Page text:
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There's a problem:

A city water supply system involved three pumps, the failure of any one of which crashes the system. The probabilities of failure for each pump in a given year are .025, .034, .02, respectively. Assuming the pumps operate independently of each other, what is the probability that the system does crash during the year?

The answer was

1 - (1 - 0.025)(1 - 0.034)(1- 0.02)

I didn't understand that, the answer said that you must first find the probability of all of them not crashing then subtracting that from 1.

Why can't we just add up the probability since these events seem mutually exclusive. Can we not do that if the question suggests independence as it does here?

I don't want you to do any homework for me but just explain the reasoning. That's all I'm asking for.

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  • $\begingroup$ Nontrivial Independent are Never mutually exclusive $\endgroup$
    – JMoravitz
    Apr 24, 2017 at 2:44
  • $\begingroup$ @JMoravitz What do you mean Nontrivial? So if independence is posted then it can't be mutually exclusive? $\endgroup$
    – Asker123
    Apr 24, 2017 at 2:45
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    $\begingroup$ By nontrivial i mean has probability greater than zero. Precisely. Mutually exclusive implies that their intersection is empty. If $A$ and $B$ are mutually exclusive then, $P(A\cap B)=P(\emptyset)=0$. On the other hand if $P(A)>0$ and $P(B)>0$ and $A$ and $B$ are independent, then $P(A\cap B)=P(A)P(B)>0$ and $P(A\cap B)\neq 0$ $\endgroup$
    – JMoravitz
    Apr 24, 2017 at 2:46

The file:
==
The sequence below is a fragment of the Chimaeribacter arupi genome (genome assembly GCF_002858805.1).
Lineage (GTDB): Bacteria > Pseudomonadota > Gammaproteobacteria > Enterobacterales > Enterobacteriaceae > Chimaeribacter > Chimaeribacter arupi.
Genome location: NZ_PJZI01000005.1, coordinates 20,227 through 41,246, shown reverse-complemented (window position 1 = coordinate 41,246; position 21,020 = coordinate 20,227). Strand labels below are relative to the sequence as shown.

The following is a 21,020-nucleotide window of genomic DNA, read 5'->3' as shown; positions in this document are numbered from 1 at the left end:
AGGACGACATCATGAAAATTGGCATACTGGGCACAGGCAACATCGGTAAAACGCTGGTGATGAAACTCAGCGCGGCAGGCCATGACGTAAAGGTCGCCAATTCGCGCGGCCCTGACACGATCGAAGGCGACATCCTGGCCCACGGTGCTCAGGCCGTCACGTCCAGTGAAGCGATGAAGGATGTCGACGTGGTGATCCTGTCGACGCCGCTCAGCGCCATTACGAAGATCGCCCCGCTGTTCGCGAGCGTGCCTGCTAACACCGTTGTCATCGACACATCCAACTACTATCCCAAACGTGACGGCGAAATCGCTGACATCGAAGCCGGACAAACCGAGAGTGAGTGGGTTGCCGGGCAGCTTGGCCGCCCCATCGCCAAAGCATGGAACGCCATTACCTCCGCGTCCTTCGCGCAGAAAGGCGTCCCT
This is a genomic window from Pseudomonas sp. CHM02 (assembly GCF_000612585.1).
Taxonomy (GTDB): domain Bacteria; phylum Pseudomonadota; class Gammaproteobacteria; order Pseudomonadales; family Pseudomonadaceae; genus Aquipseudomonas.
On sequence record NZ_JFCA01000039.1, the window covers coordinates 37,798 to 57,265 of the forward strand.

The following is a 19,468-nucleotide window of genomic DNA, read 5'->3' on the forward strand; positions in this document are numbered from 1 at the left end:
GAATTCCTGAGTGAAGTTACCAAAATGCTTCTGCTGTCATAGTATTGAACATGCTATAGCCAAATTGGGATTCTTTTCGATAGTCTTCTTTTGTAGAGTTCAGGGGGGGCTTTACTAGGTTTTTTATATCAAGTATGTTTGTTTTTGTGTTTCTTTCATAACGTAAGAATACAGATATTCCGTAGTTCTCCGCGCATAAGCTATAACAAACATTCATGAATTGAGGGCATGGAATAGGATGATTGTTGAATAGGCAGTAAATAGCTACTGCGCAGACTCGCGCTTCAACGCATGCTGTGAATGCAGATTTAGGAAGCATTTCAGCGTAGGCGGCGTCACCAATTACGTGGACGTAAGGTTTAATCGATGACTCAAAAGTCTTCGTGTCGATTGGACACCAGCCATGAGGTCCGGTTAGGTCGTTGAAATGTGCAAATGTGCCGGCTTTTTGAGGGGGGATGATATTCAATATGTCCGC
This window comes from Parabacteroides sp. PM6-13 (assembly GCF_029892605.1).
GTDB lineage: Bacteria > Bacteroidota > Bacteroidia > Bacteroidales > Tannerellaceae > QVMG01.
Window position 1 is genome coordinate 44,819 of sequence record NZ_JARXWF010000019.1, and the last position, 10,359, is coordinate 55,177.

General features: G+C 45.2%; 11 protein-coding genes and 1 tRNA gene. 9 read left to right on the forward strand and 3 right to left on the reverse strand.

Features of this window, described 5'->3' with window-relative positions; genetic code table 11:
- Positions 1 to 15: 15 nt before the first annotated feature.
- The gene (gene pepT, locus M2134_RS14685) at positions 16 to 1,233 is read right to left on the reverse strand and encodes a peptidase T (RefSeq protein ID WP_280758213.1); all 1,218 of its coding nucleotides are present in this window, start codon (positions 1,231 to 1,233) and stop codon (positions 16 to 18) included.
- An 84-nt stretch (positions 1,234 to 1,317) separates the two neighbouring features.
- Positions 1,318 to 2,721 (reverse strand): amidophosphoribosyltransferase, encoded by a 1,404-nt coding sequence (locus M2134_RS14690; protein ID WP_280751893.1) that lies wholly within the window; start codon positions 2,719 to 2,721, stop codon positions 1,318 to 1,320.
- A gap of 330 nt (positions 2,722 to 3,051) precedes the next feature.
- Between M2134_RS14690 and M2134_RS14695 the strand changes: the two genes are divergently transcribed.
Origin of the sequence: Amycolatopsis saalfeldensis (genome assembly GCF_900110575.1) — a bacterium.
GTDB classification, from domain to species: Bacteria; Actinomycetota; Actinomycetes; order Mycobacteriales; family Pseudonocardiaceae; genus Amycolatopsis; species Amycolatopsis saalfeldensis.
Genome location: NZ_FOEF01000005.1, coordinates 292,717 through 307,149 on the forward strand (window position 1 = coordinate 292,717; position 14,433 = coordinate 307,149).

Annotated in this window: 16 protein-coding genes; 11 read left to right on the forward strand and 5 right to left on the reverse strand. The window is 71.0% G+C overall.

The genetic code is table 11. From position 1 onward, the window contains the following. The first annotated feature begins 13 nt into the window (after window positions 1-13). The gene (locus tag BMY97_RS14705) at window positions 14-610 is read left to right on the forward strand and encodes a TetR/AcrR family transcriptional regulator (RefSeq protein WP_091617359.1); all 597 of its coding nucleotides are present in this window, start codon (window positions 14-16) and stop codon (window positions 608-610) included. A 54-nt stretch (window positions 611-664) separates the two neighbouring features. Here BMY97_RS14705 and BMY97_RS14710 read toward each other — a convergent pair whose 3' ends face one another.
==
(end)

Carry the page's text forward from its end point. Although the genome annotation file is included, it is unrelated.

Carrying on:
• $\begingroup$ @JMoravitz Thanks bro, you just cleared up something. Because it says independence then an intersection exists so we cannot add them. Am I right? You da man! :D $\endgroup$
    – Asker123
    Apr 24, 2017 at 2:48

2 Answers 2

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Let $A_i$ be the event that pump $i$ fails, with $P(A_1) = 0.025, P(A_2) = 0.034, P( A_3) = 0.02$.

Independence does not imply mutually exclusive. Notice for example that $$P(A_1 \cap A_2) = P(A_1)P(A_2) = 0.025\cdot0.034 = 0.00085$$ since it is given that they are independent. If they were in fact mutually exclusive, then $P(A_1\cap A_2) = P(\varnothing) = 0$, which is not the case.

Since the events are not mutually exclusive, then by inclusion-exclusion, we would compute \begin{align*} P(A_1\cup A_2\cup A_3) &= P( A_1)+P(A_2)+P(A_3)\\ &\quad -P(A_1\cap A_2)-P(A_1\cap A_3)-P(A_2\cap A_3)\\ &\quad +P(A_1\cap A_2\cap A_3). \end{align*}

Instead, you use the complement, \begin{align*} P(\text{At least one pump fails})&=1-P(\text{No pump fails}) \\ &= 1-P(\bar A_1\cap \bar A_2\cap \bar A_3)\\ &=1- P(\bar A_1)P(\bar A_2)P(\bar A_3)\\ &= 1 - (1 - 0.025)(1 - 0.034)(1- 0.02) \\ &=0.076987. \end{align*}

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The answer is simply saying that Such a probability is only when : 1-P(Every pump crashes). Hope it solves your doubt?

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  • $\begingroup$ Why can't we add up the probabilities though? $\endgroup$
    – Asker123
    Apr 24, 2017 at 2:46
  • $\begingroup$ @Asker123 You cannot. Because they are independent events. and for such events, $P(A \cap B)=P(A).P(B)$ $\endgroup$ Apr 24, 2017 at 2:58

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